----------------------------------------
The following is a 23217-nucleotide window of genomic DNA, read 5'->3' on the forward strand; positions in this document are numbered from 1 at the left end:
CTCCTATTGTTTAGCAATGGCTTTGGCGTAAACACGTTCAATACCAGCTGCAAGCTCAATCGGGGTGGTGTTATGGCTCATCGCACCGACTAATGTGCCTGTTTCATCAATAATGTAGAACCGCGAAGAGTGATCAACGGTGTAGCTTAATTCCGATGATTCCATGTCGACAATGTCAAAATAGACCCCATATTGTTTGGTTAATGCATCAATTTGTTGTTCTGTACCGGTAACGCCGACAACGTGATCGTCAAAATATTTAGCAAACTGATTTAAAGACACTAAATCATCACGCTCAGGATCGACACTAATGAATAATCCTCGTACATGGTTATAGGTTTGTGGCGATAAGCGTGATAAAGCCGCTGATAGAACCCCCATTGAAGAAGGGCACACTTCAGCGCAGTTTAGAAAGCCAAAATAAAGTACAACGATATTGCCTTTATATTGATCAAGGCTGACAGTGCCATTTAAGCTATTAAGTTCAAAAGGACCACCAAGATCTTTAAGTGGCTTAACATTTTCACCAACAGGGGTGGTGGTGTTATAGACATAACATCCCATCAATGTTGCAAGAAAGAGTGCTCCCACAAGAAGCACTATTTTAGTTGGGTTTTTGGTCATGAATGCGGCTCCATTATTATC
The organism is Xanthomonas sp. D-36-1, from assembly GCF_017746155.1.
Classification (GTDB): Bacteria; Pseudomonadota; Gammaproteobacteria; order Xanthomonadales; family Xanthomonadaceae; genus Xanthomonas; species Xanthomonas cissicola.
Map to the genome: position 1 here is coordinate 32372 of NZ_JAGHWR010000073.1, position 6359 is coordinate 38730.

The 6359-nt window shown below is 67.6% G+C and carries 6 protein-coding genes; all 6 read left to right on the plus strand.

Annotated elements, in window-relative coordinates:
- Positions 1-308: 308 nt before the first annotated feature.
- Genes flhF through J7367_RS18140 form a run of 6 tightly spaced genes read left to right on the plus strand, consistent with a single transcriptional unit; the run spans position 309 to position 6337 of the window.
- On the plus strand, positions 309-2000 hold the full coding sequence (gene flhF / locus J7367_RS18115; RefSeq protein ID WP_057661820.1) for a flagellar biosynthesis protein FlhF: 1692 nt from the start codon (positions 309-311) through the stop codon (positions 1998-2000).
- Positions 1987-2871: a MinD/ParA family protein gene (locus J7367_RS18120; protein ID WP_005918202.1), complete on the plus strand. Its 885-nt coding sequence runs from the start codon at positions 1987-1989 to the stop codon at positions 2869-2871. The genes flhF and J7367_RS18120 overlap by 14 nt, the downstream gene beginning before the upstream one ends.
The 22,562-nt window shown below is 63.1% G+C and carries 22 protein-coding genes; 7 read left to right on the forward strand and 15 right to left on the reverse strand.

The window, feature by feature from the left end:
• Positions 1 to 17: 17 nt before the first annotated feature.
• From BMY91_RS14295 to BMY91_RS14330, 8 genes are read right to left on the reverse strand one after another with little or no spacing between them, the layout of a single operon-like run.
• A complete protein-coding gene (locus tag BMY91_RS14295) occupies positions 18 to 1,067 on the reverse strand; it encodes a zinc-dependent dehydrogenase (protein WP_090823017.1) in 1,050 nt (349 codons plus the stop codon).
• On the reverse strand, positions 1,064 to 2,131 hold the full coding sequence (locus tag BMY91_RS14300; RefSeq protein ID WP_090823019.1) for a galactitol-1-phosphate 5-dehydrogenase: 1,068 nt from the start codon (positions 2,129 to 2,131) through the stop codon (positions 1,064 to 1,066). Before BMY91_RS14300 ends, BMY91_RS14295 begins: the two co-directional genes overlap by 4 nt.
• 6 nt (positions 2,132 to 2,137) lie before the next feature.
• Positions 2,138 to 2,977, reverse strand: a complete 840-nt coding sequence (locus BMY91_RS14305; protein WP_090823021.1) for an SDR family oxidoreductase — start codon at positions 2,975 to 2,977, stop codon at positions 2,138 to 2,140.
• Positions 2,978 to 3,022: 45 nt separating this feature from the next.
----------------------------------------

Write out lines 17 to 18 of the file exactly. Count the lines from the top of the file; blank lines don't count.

• On the reverse strand, positions 1,064 to 2,131 hold the full coding sequence (locus tag BMY91_RS14300; RefSeq protein ID WP_090823019.1) for a galactitol-1-phosphate 5-dehydrogenase: 1,068 nt from the start codon (positions 2,129 to 2,131) through the stop codon (positions 1,064 to 1,066). Before BMY91_RS14300 ends, BMY91_RS14295 begins: the two co-directional genes overlap by 4 nt.
• 6 nt (positions 2,132 to 2,137) lie before the next feature.